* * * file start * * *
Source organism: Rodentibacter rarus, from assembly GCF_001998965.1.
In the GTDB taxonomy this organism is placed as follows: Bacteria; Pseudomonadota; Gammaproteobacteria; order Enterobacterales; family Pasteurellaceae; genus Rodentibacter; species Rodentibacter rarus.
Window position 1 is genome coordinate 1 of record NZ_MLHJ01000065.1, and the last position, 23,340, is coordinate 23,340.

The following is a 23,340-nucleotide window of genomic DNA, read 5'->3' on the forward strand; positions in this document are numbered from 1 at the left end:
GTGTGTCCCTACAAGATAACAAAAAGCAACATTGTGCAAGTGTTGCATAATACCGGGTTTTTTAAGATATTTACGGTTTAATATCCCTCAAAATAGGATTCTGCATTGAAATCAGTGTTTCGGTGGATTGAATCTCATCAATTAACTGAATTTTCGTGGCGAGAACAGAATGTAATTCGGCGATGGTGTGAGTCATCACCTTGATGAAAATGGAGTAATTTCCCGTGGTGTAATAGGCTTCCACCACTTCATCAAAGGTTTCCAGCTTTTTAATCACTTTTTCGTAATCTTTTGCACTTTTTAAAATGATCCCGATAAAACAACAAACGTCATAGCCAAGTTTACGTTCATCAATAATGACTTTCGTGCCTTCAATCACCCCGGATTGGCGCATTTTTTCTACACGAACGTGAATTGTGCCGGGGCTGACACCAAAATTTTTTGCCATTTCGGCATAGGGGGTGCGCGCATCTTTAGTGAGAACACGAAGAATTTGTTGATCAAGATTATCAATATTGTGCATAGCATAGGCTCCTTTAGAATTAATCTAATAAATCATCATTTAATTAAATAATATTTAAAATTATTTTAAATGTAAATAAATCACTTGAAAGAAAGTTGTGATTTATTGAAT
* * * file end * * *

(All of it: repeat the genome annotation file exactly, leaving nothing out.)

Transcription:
Source organism: Rodentibacter rarus, from assembly GCF_001998965.1.
In the GTDB taxonomy this organism is placed as follows: Bacteria; Pseudomonadota; Gammaproteobacteria; order Enterobacterales; family Pasteurellaceae; genus Rodentibacter; species Rodentibacter rarus.
Window position 1 is genome coordinate 1 of record NZ_MLHJ01000065.1, and the last position, 23,340, is coordinate 23,340.

The following is a 23,340-nucleotide window of genomic DNA, read 5'->3' on the forward strand; positions in this document are numbered from 1 at the left end:
GTGTGTCCCTACAAGATAACAAAAAGCAACATTGTGCAAGTGTTGCATAATACCGGGTTTTTTAAGATATTTACGGTTTAATATCCCTCAAAATAGGATTCTGCATTGAAATCAGTGTTTCGGTGGATTGAATCTCATCAATTAACTGAATTTTCGTGGCGAGAACAGAATGTAATTCGGCGATGGTGTGAGTCATCACCTTGATGAAAATGGAGTAATTTCCCGTGGTGTAATAGGCTTCCACCACTTCATCAAAGGTTTCCAGCTTTTTAATCACTTTTTCGTAATCTTTTGCACTTTTTAAAATGATCCCGATAAAACAACAAACGTCATAGCCAAGTTTACGTTCATCAATAATGACTTTCGTGCCTTCAATCACCCCGGATTGGCGCATTTTTTCTACACGAACGTGAATTGTGCCGGGGCTGACACCAAAATTTTTTGCCATTTCGGCATAGGGGGTGCGCGCATCTTTAGTGAGAACACGAAGAATTTGTTGATCAAGATTATCAATATTGTGCATAGCATAGGCTCCTTTAGAATTAATCTAATAAATCATCATTTAATTAAATAATATTTAAAATTATTTTAAATGTAAATAAATCACTTGAAAGAAAGTTGTGATTTATTGAAT